Flights offer an easy and quick way to reach the beautiful French city of Perpignan, opening up vacation options for beach-lovers, wine junkies and skiers alike. Llabanère Airport is well-served by flights from Paris, and with seasonal options from London and Birmingham, getting to Perpignan by air shouldn't be hard.
All flights to Perpignan will touch down at Perpignan-Llabanère Airport. The airport is just four to five miles north of the city centre, and travellers can easily travel into town via the Sankeo shuttle bus (towards "Centre-Ville"). Buses run to the city's main rail station, enabling further transfers to Carcassonne, Pau, or even Marseille. And Isilines buses also serve the airport, running to destinations like Bordeaux, Nimes or Beziers.
Most flights landing at Perpignan Airport are operated by Air France. France's national carrier operates direct connections from Paris-Orly (1 hour 20 minutes). Alternatively, passengers can take Ryanair flights from London Stansted and Birmingham or Flybe services from Southampton, which fly during the summer holiday season.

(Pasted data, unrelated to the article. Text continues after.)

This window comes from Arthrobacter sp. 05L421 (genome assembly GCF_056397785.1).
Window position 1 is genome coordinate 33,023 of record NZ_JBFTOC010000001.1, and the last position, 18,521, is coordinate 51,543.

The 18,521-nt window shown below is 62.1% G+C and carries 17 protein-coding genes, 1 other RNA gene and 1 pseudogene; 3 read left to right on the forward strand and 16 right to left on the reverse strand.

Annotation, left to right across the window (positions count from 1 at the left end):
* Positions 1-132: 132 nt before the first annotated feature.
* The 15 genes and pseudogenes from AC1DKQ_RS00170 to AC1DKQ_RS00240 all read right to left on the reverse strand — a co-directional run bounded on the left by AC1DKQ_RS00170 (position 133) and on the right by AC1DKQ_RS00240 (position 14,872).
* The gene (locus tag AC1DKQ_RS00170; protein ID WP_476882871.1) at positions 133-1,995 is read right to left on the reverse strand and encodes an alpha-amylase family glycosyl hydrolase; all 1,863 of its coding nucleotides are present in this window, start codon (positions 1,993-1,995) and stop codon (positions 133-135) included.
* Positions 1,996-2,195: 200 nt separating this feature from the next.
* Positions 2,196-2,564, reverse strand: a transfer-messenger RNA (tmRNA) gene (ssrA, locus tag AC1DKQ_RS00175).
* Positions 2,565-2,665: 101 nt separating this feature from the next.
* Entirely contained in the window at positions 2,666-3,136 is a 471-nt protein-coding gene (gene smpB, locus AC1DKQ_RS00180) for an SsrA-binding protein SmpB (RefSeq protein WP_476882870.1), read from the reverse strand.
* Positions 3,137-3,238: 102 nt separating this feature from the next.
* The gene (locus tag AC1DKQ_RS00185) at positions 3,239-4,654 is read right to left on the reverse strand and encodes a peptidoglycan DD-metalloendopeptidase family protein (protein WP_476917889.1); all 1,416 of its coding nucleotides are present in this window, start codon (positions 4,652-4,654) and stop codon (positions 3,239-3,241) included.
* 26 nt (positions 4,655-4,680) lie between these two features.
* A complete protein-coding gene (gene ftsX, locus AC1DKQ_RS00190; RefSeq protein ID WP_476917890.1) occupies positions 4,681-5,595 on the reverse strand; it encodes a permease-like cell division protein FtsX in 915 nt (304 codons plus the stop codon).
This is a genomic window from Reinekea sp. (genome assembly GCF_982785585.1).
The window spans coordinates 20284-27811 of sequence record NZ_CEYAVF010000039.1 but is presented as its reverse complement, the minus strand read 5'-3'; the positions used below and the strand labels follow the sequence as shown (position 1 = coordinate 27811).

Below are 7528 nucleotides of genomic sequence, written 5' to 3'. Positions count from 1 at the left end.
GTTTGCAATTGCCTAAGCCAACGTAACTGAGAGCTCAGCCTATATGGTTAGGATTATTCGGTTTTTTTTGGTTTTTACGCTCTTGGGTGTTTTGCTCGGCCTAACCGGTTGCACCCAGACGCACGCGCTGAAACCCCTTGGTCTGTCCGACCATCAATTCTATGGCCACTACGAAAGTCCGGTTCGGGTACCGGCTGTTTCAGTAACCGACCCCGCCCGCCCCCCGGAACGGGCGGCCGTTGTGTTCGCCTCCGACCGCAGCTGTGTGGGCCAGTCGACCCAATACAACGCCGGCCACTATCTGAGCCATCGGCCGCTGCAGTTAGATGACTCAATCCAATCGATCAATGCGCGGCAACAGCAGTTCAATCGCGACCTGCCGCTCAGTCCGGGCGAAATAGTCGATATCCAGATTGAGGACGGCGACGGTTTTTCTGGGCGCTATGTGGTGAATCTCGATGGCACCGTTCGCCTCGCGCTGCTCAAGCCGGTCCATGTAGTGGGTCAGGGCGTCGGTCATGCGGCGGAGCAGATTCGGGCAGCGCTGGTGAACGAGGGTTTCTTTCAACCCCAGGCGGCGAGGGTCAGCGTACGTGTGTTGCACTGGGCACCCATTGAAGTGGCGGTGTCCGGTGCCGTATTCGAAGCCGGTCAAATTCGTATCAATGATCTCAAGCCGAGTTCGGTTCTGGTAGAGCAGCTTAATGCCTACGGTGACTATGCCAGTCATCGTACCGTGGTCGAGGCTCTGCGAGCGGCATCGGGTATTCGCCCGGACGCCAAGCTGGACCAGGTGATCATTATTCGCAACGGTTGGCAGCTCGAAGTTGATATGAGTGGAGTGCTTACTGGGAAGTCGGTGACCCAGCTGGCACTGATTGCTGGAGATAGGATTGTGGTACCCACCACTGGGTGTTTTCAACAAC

Getting to Perpignan by air is an excellent idea, offering short journey times and comfortable experiences. Travellers coming from the UK can book direct flights from a range of airports, with budget fares available from Ryanair and Flybe and flight times of just over 2 hours. They are available throughout peak holiday season, while Air France offers flights via Paris for skiing fans. So convenient travel is usually available. Journeys will always be faster than taking the train (even high-speed French services), and Perpignan's modern airport is very conveniently located, making transfers to villas or hotels simple.
Getting around the city of Perpignan isn't likely to pose too many problems, with buses freely available across the city, and short walking distances between the main attractions. The BIP! cycle hire service is a great option, giving visitors the freedom to explore the city's parks and suburbs. As far as attractions go, expect plenty of memorable sights. The castle (Le Castillet) is an obvious highlight, as is the 13th-century Palace of King Jaime II of Majorca. When the time comes to sample the city's cuisine, don't just stick to central restaurants. The area near Place Joseph Cassanyes is always a good place to head, with some stellar Arabic eateries that reflect the city's multicultural heritage.